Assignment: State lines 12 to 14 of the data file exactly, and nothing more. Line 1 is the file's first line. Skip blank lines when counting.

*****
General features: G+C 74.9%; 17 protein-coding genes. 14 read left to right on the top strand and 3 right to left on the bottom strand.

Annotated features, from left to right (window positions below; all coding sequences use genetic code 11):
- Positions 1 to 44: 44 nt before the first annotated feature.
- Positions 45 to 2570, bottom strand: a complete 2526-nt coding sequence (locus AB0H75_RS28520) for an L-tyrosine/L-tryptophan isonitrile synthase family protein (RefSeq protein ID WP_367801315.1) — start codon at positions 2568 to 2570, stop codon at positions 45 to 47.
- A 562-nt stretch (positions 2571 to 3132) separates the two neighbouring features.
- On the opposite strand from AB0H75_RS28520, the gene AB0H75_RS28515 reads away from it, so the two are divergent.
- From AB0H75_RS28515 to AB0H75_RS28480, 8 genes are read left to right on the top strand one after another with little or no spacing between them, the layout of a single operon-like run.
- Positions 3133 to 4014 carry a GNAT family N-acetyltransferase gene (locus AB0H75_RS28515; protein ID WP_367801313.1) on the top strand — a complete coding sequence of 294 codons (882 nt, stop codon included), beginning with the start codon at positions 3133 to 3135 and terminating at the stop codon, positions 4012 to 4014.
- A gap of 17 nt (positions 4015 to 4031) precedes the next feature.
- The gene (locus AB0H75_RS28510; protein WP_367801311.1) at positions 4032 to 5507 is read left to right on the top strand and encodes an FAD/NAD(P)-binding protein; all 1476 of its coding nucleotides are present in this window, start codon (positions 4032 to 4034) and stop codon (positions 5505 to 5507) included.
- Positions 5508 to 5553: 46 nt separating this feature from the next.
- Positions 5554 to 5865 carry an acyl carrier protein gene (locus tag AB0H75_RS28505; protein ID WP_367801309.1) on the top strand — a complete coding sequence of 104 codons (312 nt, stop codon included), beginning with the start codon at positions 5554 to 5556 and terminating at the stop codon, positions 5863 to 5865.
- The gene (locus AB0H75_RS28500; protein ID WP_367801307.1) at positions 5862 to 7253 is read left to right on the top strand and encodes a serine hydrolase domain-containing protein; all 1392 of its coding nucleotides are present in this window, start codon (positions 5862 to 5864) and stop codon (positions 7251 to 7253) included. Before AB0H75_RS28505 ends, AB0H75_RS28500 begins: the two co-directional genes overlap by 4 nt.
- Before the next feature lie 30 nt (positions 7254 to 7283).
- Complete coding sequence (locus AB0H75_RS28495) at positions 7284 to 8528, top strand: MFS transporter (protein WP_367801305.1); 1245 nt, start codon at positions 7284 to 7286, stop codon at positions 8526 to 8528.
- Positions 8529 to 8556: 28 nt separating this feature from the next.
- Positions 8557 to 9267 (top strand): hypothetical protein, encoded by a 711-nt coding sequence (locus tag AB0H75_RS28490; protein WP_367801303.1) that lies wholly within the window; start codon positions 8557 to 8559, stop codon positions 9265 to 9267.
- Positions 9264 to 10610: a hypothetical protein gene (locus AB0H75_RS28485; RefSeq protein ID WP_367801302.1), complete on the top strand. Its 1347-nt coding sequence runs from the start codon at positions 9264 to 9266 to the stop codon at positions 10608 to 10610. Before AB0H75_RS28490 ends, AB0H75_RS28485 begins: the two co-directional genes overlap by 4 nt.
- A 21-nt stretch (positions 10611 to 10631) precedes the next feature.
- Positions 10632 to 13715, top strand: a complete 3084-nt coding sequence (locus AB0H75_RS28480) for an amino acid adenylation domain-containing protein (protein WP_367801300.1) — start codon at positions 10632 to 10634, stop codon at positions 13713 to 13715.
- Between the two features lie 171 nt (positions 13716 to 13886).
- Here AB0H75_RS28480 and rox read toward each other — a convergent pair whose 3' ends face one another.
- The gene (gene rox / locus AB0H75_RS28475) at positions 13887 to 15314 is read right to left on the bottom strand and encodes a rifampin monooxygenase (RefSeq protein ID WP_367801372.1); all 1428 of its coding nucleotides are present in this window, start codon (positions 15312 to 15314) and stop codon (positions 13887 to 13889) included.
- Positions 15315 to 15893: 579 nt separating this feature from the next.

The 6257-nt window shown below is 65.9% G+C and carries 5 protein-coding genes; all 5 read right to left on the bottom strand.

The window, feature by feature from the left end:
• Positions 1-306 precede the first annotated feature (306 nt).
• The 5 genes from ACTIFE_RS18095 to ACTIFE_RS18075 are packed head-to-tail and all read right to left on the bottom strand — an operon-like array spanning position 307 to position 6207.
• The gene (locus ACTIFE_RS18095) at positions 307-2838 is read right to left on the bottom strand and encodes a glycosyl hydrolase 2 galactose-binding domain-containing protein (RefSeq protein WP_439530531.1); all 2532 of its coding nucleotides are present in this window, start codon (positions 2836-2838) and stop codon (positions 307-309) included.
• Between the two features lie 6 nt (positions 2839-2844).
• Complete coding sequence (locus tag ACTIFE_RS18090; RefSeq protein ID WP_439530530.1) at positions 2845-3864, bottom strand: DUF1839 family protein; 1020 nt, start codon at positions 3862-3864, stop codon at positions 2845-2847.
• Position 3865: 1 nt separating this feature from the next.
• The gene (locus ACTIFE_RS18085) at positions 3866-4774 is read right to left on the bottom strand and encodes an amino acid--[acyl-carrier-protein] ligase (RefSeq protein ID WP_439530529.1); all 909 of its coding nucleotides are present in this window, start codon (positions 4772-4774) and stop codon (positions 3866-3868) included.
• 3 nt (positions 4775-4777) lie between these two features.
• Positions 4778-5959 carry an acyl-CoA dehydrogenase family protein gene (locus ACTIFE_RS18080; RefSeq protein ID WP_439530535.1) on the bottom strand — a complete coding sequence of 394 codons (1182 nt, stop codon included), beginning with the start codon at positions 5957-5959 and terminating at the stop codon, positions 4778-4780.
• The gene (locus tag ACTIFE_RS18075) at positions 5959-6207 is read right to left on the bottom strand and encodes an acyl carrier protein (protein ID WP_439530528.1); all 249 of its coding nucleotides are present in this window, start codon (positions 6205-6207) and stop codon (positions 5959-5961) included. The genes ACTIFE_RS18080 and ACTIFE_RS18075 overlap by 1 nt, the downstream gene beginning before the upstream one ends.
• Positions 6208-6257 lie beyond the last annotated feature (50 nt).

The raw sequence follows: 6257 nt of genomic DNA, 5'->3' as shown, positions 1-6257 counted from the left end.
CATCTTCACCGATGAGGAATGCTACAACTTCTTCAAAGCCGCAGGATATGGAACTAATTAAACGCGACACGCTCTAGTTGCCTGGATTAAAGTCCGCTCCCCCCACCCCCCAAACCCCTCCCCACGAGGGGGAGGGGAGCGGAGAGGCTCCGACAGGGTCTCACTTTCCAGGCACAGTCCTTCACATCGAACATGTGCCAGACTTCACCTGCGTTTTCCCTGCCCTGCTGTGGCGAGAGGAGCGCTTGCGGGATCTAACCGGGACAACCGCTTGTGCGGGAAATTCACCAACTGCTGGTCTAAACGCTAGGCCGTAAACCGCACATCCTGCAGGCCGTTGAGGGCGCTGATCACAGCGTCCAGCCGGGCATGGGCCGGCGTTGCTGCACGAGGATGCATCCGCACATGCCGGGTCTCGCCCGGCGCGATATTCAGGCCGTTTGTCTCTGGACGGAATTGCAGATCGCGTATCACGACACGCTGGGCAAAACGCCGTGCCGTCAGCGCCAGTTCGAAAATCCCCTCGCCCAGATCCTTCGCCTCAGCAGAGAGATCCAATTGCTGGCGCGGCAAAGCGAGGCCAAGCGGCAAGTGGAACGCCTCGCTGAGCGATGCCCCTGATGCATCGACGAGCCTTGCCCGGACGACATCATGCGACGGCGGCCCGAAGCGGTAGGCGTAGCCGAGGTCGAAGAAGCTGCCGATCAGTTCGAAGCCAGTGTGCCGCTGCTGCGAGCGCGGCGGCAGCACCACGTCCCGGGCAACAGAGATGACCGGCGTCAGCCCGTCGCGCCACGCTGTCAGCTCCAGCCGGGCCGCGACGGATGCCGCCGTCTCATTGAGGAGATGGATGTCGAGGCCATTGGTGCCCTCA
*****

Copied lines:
- Positions 5554 to 5865 carry an acyl carrier protein gene (locus tag AB0H75_RS28505; protein ID WP_367801309.1) on the top strand — a complete coding sequence of 104 codons (312 nt, stop codon included), beginning with the start codon at positions 5554 to 5556 and terminating at the stop codon, positions 5863 to 5865.
- The gene (locus AB0H75_RS28500; protein ID WP_367801307.1) at positions 5862 to 7253 is read left to right on the top strand and encodes a serine hydrolase domain-containing protein; all 1392 of its coding nucleotides are present in this window, start codon (positions 5862 to 5864) and stop codon (positions 7251 to 7253) included. Before AB0H75_RS28505 ends, AB0H75_RS28500 begins: the two co-directional genes overlap by 4 nt.
- Before the next feature lie 30 nt (positions 7254 to 7283).